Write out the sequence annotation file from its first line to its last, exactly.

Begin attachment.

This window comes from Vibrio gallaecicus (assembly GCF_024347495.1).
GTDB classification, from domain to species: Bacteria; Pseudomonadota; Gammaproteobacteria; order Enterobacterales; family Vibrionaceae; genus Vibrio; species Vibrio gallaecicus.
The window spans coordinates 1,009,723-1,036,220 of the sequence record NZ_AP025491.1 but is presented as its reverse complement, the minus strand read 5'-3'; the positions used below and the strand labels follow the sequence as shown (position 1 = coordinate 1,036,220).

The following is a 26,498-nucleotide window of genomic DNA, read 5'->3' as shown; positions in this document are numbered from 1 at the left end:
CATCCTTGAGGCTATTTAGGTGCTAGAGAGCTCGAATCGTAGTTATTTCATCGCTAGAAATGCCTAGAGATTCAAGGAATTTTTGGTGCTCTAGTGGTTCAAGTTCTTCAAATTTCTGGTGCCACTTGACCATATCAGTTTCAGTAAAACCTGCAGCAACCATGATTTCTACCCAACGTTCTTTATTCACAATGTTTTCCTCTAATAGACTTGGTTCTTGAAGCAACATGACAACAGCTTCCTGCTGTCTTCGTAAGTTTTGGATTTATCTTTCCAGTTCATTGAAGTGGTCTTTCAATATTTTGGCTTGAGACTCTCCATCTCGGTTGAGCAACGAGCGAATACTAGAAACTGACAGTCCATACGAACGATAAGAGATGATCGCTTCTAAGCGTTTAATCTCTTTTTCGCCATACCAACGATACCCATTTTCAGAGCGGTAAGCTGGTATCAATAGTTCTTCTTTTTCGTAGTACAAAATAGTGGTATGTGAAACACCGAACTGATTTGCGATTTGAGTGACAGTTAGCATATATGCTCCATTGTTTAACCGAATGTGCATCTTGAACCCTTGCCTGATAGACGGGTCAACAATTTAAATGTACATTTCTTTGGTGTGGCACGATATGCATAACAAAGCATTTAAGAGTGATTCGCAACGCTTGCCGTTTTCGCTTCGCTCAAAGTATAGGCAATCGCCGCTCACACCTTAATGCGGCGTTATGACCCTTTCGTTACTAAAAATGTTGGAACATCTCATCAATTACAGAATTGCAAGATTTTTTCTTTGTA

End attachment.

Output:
This window comes from Vibrio gallaecicus (assembly GCF_024347495.1).
GTDB classification, from domain to species: Bacteria; Pseudomonadota; Gammaproteobacteria; order Enterobacterales; family Vibrionaceae; genus Vibrio; species Vibrio gallaecicus.
The window spans coordinates 1,009,723-1,036,220 of the sequence record NZ_AP025491.1 but is presented as its reverse complement, the minus strand read 5'-3'; the positions used below and the strand labels follow the sequence as shown (position 1 = coordinate 1,036,220).

The following is a 26,498-nucleotide window of genomic DNA, read 5'->3' as shown; positions in this document are numbered from 1 at the left end:
CATCCTTGAGGCTATTTAGGTGCTAGAGAGCTCGAATCGTAGTTATTTCATCGCTAGAAATGCCTAGAGATTCAAGGAATTTTTGGTGCTCTAGTGGTTCAAGTTCTTCAAATTTCTGGTGCCACTTGACCATATCAGTTTCAGTAAAACCTGCAGCAACCATGATTTCTACCCAACGTTCTTTATTCACAATGTTTTCCTCTAATAGACTTGGTTCTTGAAGCAACATGACAACAGCTTCCTGCTGTCTTCGTAAGTTTTGGATTTATCTTTCCAGTTCATTGAAGTGGTCTTTCAATATTTTGGCTTGAGACTCTCCATCTCGGTTGAGCAACGAGCGAATACTAGAAACTGACAGTCCATACGAACGATAAGAGATGATCGCTTCTAAGCGTTTAATCTCTTTTTCGCCATACCAACGATACCCATTTTCAGAGCGGTAAGCTGGTATCAATAGTTCTTCTTTTTCGTAGTACAAAATAGTGGTATGTGAAACACCGAACTGATTTGCGATTTGAGTGACAGTTAGCATATATGCTCCATTGTTTAACCGAATGTGCATCTTGAACCCTTGCCTGATAGACGGGTCAACAATTTAAATGTACATTTCTTTGGTGTGGCACGATATGCATAACAAAGCATTTAAGAGTGATTCGCAACGCTTGCCGTTTTCGCTTCGCTCAAAGTATAGGCAATCGCCGCTCACACCTTAATGCGGCGTTATGACCCTTTCGTTACTAAAAATGTTGGAACATCTCATCAATTACAGAATTGCAAGATTTTTTCTTTGTA